Plans should be submitted as a single, printable PDF file. The business plan is limited to no more than 20 pages. This would include a single cover page, single table of contents page, two-page executive summary, 10 pages of a business plan (note cover page and Table of Contents are required), and can include up to six additional pages of appendices. Page format is 1.5 line spacing with 1 inch top, bottom, left, and right margins, and 12-point font. This line spacing and font requirement apply to the textual content of the document and not to titles and descriptions accompanying pictures, graphs, tables, or worksheets. All pages must be numbered excluding the cover page. The cover page must include venture name and university affiliation. Judges are instructed NOT to read plans that do not adhere to this structure.
To review, here are the required elements and their page limits:
- Cover Page— one page
- Table of Contents— one page
- Executive Summary— two pages
- Body of Plan— 10 pages
- Appendices and Exhibits— six pages
Some additional guidelines regarding content include:
- Financial data should include pertinent cash flow, income statement, and balance sheet details.
- If equity is part of the offering, delineate the exit strategies.
- Appendices should be included only when they support the findings, statements, and observations in the plan.
The tracks are a 15-minute presentation and a 15-minute Q&A. The finals are a 15-minute presentation and a 20-minute Q&A.
Each team needs to supply its own PC-compatible laptop computer and is responsible for assuring it works with the provided audio-visual equipment in advance of their presentation.
Teams requiring non-disclosure agreements (NDAs) should not participate.
All sessions of the competition are open to the public and may be broadcast to interested persons through media which may include radio, television, and the Internet.
Any data or information discussed or divulged throughout the competition should be considered information that will enter the public domain.
The University of Louisville and the organizer of Cardinal Challenge may make photocopies, photographs, video recordings, and/or audio recordings of the presentations including the business plan and other documents, charts, media, or other material prepared for use in presentation at Cardinal Challenge.
The above entities may use the materials in any book or other printed materials and any videotape or other medium that they may produce provided that any profits earned from the sale of such items are used by these entities solely to defray the costs of future Cardinal Challenge competitions. These entities have non-exclusive world rights in all languages and in all media to use or to publish the materials in any book, other printed materials, videotapes, or other medium and to use the materials in future editions thereof and derivative products.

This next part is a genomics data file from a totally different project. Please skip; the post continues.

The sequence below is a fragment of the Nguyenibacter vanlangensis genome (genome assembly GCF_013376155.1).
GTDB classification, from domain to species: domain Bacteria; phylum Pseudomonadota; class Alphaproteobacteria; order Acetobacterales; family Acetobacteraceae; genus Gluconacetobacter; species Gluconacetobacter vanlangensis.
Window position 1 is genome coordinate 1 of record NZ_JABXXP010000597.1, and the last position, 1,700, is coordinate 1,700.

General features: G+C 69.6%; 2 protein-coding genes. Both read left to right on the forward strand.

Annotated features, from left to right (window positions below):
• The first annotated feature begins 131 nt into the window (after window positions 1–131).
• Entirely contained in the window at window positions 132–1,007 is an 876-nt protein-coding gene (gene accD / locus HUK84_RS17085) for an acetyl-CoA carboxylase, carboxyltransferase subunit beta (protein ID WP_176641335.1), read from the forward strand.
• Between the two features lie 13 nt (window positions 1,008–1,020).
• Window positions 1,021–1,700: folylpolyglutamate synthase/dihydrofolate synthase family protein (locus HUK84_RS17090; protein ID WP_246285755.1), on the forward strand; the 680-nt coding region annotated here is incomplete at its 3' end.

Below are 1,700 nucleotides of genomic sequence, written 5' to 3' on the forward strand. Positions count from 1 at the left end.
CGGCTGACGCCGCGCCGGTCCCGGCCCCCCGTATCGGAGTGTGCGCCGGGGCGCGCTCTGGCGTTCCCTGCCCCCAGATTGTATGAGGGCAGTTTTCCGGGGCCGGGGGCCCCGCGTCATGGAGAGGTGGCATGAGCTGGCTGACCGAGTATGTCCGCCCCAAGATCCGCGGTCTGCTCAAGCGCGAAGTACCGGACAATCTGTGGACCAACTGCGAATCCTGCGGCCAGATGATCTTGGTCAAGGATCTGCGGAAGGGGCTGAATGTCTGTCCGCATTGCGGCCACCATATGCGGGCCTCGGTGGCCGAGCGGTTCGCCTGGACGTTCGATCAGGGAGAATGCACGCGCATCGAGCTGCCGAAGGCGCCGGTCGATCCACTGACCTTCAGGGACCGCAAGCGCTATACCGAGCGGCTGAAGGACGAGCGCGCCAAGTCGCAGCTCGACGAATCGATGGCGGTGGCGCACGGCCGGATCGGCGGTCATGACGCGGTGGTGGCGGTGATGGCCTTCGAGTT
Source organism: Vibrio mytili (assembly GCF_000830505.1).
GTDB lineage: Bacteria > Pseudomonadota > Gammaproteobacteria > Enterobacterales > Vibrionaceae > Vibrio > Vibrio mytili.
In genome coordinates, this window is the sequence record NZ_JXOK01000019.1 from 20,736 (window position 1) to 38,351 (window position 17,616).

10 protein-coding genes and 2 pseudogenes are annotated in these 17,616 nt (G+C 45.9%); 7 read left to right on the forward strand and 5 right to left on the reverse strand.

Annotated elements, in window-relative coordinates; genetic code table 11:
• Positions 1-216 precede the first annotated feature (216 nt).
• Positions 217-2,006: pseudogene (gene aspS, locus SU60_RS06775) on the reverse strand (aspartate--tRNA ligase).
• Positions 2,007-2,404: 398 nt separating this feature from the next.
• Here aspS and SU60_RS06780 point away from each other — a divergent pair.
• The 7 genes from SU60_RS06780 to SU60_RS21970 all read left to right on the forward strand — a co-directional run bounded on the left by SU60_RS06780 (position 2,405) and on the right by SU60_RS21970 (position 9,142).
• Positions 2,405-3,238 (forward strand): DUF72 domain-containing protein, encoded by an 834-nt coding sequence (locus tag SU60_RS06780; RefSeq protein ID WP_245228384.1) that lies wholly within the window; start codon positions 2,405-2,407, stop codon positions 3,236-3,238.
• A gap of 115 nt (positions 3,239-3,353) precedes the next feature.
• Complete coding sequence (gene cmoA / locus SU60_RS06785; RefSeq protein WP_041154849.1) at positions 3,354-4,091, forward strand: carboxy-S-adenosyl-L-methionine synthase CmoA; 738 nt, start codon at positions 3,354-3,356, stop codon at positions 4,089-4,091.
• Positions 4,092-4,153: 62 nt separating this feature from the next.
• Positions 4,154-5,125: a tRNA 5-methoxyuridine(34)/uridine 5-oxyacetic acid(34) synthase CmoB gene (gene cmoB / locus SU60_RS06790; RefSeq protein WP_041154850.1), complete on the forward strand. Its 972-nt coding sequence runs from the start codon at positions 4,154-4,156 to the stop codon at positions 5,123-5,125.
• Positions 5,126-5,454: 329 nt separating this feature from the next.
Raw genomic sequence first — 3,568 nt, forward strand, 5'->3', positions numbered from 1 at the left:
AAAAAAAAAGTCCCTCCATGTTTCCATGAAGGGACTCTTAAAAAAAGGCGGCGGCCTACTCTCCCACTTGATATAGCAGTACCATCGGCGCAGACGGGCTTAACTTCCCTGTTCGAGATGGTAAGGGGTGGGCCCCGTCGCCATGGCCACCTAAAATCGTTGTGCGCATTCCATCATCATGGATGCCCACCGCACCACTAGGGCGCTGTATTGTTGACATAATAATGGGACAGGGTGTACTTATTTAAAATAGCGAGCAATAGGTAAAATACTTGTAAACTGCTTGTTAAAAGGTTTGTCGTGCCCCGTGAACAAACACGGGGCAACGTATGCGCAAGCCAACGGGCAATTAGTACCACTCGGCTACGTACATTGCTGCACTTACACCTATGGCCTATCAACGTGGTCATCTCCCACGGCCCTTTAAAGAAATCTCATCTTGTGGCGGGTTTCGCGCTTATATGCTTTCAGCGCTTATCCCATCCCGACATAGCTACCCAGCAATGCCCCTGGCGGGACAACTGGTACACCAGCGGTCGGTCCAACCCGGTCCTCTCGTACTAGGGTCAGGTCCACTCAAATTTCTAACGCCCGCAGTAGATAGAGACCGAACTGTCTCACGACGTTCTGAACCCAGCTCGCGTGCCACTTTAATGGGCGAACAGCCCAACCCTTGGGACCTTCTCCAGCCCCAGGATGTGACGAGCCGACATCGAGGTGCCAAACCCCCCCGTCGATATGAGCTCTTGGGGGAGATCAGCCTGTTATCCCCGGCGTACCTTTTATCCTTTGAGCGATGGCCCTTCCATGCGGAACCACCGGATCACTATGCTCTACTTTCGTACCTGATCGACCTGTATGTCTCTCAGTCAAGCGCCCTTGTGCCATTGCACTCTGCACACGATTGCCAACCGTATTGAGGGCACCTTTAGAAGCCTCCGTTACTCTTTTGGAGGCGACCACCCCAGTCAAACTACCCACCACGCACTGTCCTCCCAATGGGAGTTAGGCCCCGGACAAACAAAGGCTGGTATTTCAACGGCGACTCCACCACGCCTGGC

Rule and Guideline Violation Reporting Process
Adherence to the rules and guidelines set forth in this document is critical to the success and credibility of Cardinal Challenge and all affiliated competitions. To that end, Cardinal Challenge has set up a due diligence process:
- All teams (along with individual members and faculty advisors) must attest to conforming to all rules and guidelines.
- Competition directors, as hosts of affiliated competitions, are charged as the first line of screening participating teams and completing a thorough review of any potential issues. Suspected violations and infractions will be reported directly to the Rules and Guidelines Committee through the submission of the Post Competition Report.
- Individual faculty advisors may bring to the attention of competition directors questions regarding potential rules and guideline violations. It is the responsibility of the competition director to complete a timely review of the issue and report any suspected violations.
- All reported issues will be reviewed and if deemed necessary penalties will be imposed upon the identified team.
Thank you for your interest in the Cardinal Challenge. The 2023 Cardinal Challenge will be held July 27-28. For the first time, the Cardinal Challenge will feature all UofL teams from our Innovation MBA and Global MBA programs. The Cardinal Challenge is accepting external applications.
Teams interested in competing must notify the below contacts or submit by June 1, 2023. Any questions regarding the Brown-Forman Cardinal Challenge may be directed to the BFCC Director, Bobby Garrett (firstname.lastname@example.org), or Forcht Center for Entrepreneurship Program Coordinator, Paula Sacher (email@example.com).